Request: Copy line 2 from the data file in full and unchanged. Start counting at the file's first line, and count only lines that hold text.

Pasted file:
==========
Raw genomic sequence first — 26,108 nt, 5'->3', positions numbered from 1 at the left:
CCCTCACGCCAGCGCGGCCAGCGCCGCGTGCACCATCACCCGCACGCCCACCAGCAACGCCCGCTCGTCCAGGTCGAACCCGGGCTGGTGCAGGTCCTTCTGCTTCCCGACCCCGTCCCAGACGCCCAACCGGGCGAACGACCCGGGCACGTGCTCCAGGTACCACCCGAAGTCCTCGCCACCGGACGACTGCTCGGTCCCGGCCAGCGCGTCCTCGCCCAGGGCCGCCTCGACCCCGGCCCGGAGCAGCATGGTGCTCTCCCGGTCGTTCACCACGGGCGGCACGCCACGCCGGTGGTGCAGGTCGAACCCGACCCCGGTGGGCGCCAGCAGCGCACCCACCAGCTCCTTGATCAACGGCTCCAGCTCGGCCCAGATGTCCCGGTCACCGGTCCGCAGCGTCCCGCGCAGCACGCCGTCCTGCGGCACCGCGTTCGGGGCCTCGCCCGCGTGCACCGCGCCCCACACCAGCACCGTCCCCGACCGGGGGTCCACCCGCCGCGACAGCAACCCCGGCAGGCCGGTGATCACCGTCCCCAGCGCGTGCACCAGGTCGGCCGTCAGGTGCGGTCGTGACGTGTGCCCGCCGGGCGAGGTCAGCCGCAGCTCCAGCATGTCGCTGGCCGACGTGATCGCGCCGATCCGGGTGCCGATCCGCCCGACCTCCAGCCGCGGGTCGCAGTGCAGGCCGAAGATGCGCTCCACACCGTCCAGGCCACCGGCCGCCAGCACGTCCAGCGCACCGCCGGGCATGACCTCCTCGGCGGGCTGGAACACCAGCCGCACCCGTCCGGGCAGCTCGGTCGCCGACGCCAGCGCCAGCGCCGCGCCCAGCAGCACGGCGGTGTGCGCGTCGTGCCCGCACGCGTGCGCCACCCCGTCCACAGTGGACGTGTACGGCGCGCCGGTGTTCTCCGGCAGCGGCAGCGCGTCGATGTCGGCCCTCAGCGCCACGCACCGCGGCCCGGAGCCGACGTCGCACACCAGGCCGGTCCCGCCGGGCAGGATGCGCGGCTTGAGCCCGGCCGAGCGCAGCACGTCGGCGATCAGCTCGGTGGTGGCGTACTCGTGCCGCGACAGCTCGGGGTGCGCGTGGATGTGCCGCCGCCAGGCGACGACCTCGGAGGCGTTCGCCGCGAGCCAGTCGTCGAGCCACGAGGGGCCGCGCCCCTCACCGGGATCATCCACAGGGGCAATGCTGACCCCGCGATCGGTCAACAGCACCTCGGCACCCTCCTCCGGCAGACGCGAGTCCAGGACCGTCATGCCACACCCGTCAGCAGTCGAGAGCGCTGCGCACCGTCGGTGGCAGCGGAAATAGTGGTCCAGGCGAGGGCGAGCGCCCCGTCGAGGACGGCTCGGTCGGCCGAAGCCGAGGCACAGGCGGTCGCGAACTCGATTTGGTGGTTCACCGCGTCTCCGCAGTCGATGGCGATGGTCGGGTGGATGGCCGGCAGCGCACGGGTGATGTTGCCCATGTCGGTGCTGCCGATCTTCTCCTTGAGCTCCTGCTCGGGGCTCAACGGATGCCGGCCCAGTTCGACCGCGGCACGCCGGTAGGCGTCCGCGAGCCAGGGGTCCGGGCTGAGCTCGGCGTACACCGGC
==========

CCCTCACGCCAGCGCGGCCAGCGCCGCGTGCACCATCACCCGCACGCCCACCAGCAACGCCCGCTCGTCCAGGTCGAACCCGGGCTGGTGCAGGTCCTTCTGCTTCCCGACCCCGTCCCAGACGCCCAACCGGGCGAACGACCCGGGCACGTGCTCCAGGTACCACCCGAAGTCCTCGCCACCGGACGACTGCTCGGTCCCGGCCAGCGCGTCCTCGCCCAGGGCCGCCTCGACCCCGGCCCGGAGCAGCATGGTGCTCTCCCGGTCGTTCACCACGGGCGGCACGCCACGCCGGTGGTGCAGGTCGAACCCGACCCCGGTGGGCGCCAGCAGCGCACCCACCAGCTCCTTGATCAACGGCTCCAGCTCGGCCCAGATGTCCCGGTCACCGGTCCGCAGCGTCCCGCGCAGCACGCCGTCCTGCGGCACCGCGTTCGGGGCCTCGCCCGCGTGCACCGCGCCCCACACCAGCACCGTCCCCGACCGGGGGTCCACCCGCCGCGACAGCAACCCCGGCAGGCCGGTGATCACCGTCCCCAGCGCGTGCACCAGGTCGGCCGTCAGGTGCGGTCGTGACGTGTGCCCGCCGGGCGAGGTCAGCCGCAGCTCCAGCATGTCGCTGGCCGACGTGATCGCGCCGATCCGGGTGCCGATCCGCCCGACCTCCAGCCGCGGGTCGCAGTGCAGGCCGAAGATGCGCTCCACACCGTCCAGGCCACCGGCCGCCAGCACGTCCAGCGCACCGCCGGGCATGACCTCCTCGGCGGGCTGGAACACCAGCCGCACCCGTCCGGGCAGCTCGGTCGCCGACGCCAGCGCCAGCGCCGCGCCCAGCAGCACGGCGGTGTGCGCGTCGTGCCCGCACGCGTGCGCCACCCCGTCCACAGTGGACGTGTACGGCGCGCCGGTGTTCTCCGGCAGCGGCAGCGCGTCGATGTCGGCCCTCAGCGCCACGCACCGCGGCCCGGAGCCGACGTCGCACACCAGGCCGGTCCCGCCGGGCAGGATGCGCGGCTTGAGCCCGGCCGAGCGCAGCACGTCGGCGATCAGCTCGGTGGTGGCGTACTCGTGCCGCGACAGCTCGGGGTGCGCGTGGATGTGCCGCCGCCAGGCGACGACCTCGGAGGCGTTCGCCGCGAGCCAGTCGTCGAGCCACGAGGGGCCGCGCCCCTCACCGGGATCATCCACAGGGGCAATGCTGACCCCGCGATCGGTCAACAGCACCTCGGCACCCTCCTCCGGCAGACGCGAGTCCAGGACCGTCATGCCACACCCGTCAGCAGTCGAGAGCGCTGCGCACCGTCGGTGGCAGCGGAAATAGTGGTCCAGGCGAGGGCGAGCGCCCCGTCGAGGACGGCTCGGTCGGCCGAAGCCGAGGCACAGGCGGTCGCGAACTCGATTTGGTGGTTCACCGCGTCTCCGCAGTCGATGGCGATGGTCGGGTGGATGGCCGGCAGCGCACGGGTGATGTTGCCCATGTCGGTGCTGCCGATCTTCTCCTTGAGCTCCTGCTCGGGGCTCAACGGATGCCGGCCCAGTTCGACCGCGGCACGCCGGTAGGCGTCCGCGAGCCAGGGGTCCGGGCTGAGCTCGGCGTACACCGGC